This past weekend, my neighborhood Albertson was having an egg sale for only 99 cents a carton. When I saw the ad, I immediately thought of Chinese tea eggs.
My uncle recently gave me a block of aged Chinese pu-erh tea (普洱茶) and it’s perfect for tea leaf eggs (茶叶蛋).
I am a huge fan of eggs, especially hard-boiled eggs in curry, soy sauce, or in this case, Chinese tea. What’s not to love about eggs that are steeped for hours in Chinese tea, with marbled pattern on the egg white, plus to-die-for aroma from the tea? I simply love Chinese tea leaf eggs.
If appearance is not important to you, you can prepare these tea eggs in a jiffy without boiling the eggs twice. Some people simply leave the eggs (with the shell on) in the Chinese tea mixture and skip the process of cracking the egg shells.
So, it’s totally up to you. For me, I love pretty looking tea leaf eggs and don’t mind spending longer time in the kitchen preparing them.
This is an easy Chinese tea eggs or tea leaf eggs recipe. Try them and make a big batch for your family and I am sure they will enjoy them very much!
How Many Calories per Serving?
This recipe is only 70 calories per serving.
What Dishes to Serve with This Recipe?
For a wholesome meal and easy weeknight dinner, I recommend the following recipes.
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Tea Leaf Eggs
- 12 eggs
- 4 cups water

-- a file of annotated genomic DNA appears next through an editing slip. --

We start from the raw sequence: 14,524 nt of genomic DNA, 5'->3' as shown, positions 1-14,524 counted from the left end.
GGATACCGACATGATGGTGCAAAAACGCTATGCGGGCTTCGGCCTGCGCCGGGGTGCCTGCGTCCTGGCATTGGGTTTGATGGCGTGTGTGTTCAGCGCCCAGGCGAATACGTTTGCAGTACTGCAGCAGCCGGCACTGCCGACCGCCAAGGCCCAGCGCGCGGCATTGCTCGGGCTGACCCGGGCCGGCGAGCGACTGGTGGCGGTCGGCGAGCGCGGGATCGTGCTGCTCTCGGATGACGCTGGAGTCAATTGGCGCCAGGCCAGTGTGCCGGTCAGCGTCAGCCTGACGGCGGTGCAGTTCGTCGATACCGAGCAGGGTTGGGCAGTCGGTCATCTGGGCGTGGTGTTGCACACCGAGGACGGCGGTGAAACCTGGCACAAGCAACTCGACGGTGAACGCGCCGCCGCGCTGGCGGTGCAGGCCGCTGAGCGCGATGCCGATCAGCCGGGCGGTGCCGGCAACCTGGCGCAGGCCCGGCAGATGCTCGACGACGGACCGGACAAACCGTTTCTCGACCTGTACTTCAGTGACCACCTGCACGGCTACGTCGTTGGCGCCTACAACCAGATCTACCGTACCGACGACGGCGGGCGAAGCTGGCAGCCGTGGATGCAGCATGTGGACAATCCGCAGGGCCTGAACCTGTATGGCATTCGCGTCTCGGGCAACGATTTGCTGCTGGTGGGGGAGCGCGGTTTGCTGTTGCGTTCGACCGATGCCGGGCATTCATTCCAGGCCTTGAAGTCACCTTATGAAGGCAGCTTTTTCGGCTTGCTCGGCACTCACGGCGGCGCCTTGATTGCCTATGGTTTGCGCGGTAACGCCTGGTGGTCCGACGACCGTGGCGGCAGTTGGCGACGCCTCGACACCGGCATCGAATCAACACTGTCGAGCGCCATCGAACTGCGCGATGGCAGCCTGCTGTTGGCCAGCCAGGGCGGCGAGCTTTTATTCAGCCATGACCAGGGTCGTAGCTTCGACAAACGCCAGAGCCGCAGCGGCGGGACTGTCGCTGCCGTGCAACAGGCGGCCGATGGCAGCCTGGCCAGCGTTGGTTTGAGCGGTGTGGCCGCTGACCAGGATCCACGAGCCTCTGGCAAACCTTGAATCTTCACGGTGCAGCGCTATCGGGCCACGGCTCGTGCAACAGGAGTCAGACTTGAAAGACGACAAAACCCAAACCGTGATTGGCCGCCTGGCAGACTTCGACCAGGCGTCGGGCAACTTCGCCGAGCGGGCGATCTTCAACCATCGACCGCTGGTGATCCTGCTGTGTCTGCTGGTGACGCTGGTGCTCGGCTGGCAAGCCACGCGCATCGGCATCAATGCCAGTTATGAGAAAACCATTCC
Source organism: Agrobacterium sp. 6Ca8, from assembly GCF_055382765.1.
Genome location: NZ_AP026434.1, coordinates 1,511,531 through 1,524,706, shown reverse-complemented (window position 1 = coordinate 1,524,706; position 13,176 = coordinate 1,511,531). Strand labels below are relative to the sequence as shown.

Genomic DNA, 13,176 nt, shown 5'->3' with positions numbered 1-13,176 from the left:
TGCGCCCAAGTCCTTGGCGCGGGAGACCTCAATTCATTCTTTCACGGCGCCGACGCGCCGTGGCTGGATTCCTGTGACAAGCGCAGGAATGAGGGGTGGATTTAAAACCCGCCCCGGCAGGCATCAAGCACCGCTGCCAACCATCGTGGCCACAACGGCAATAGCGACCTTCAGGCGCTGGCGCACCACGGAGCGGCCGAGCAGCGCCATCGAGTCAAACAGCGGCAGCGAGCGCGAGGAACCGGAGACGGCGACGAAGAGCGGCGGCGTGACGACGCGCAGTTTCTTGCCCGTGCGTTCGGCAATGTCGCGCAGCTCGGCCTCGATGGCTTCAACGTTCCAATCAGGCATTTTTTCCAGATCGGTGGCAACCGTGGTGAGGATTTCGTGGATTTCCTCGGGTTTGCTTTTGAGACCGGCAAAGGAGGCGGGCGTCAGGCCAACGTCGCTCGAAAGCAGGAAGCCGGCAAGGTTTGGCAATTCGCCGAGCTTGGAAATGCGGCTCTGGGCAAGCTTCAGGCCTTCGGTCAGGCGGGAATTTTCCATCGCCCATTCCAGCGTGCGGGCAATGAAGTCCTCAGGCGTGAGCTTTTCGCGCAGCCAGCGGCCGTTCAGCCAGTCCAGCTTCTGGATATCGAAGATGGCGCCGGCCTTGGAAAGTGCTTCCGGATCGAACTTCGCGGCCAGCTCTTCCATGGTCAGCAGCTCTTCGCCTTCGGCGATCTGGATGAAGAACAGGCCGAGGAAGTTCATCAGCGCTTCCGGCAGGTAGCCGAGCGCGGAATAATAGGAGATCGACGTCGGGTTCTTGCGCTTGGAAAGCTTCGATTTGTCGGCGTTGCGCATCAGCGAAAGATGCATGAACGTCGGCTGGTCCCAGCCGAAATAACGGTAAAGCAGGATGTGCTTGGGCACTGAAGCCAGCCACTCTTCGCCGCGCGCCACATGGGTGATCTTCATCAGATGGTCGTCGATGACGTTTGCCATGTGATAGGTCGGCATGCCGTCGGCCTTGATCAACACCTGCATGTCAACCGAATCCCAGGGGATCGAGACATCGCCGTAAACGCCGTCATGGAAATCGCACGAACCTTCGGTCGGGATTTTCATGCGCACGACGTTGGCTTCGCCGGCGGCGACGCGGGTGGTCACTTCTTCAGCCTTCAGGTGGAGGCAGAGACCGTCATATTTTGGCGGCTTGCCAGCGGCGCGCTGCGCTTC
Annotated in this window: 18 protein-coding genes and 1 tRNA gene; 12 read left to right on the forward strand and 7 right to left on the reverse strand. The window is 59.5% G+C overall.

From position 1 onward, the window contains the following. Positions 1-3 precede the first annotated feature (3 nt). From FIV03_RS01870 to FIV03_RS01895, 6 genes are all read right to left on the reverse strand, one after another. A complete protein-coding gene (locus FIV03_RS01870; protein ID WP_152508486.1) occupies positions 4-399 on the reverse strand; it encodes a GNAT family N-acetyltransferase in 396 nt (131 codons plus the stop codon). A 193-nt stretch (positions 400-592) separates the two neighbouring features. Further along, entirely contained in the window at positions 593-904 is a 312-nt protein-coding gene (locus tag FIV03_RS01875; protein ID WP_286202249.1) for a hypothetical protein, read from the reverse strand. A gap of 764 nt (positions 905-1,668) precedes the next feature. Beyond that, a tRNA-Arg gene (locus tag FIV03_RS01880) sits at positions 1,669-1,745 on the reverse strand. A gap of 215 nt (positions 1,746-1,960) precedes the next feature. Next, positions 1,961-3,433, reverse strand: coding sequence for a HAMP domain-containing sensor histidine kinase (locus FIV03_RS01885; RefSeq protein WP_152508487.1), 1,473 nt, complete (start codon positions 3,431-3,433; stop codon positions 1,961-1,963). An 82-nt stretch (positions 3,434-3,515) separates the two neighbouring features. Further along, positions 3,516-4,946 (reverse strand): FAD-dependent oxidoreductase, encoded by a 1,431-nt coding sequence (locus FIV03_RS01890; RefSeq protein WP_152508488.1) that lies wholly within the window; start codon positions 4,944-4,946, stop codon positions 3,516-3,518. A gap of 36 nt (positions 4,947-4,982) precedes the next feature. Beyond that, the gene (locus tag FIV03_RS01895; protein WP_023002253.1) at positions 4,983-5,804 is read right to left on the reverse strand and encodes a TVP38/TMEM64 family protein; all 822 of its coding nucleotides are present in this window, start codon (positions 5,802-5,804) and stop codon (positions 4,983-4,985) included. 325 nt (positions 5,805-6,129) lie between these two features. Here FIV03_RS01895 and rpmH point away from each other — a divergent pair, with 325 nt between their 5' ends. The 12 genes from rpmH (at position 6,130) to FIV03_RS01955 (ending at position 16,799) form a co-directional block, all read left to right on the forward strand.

- 6 tablespoons low-sodium soy sauce
- 3 tablespoons Chinese pu-erh tea leaf
- 1 stick cinnamon
- 1 star anise
- 3 cloves
- 1/2 teaspoon Chinese five-spice powder
- 1 teaspoon sugar
- Add 4 cups of water to a medium pot and gently drop in the eggs. Make sure the water covers the eggs. Bring the water to boil on high heat. Boil for about 10 minutes or so to make sure the eggs are cooked.
- Transfer the hard-boiled eggs out of the hot boiling water and rinse them with cold water. Using the back of a teaspoon, gently tap the eggshell to crack the shell. Return the eggs to the water and add in the remaining ingredients.
- Bring the tea mixture to a boil and immediately turn the heat to low. Simmer for 1 hour (the longer the simmering, the better the taste). Add more water if needed. Serve immediately, or leave the tea eggs in the mixture overnight to further develop the color and flavor.
Notice: Nutrition is auto-calculated, using Spoonacular, for your convenience. Where relevant, we recommend using your own nutrition calculations.
This is my go-to tea leaf egg recipe. I’ve used it a dozen + times and made it for my parents, friends, neighbors. All love! I havent strayed much from the recipe except to put in a a couple more star anise or a couple more cloves. I use pu-erh tea every time. Delicious, easy, yum!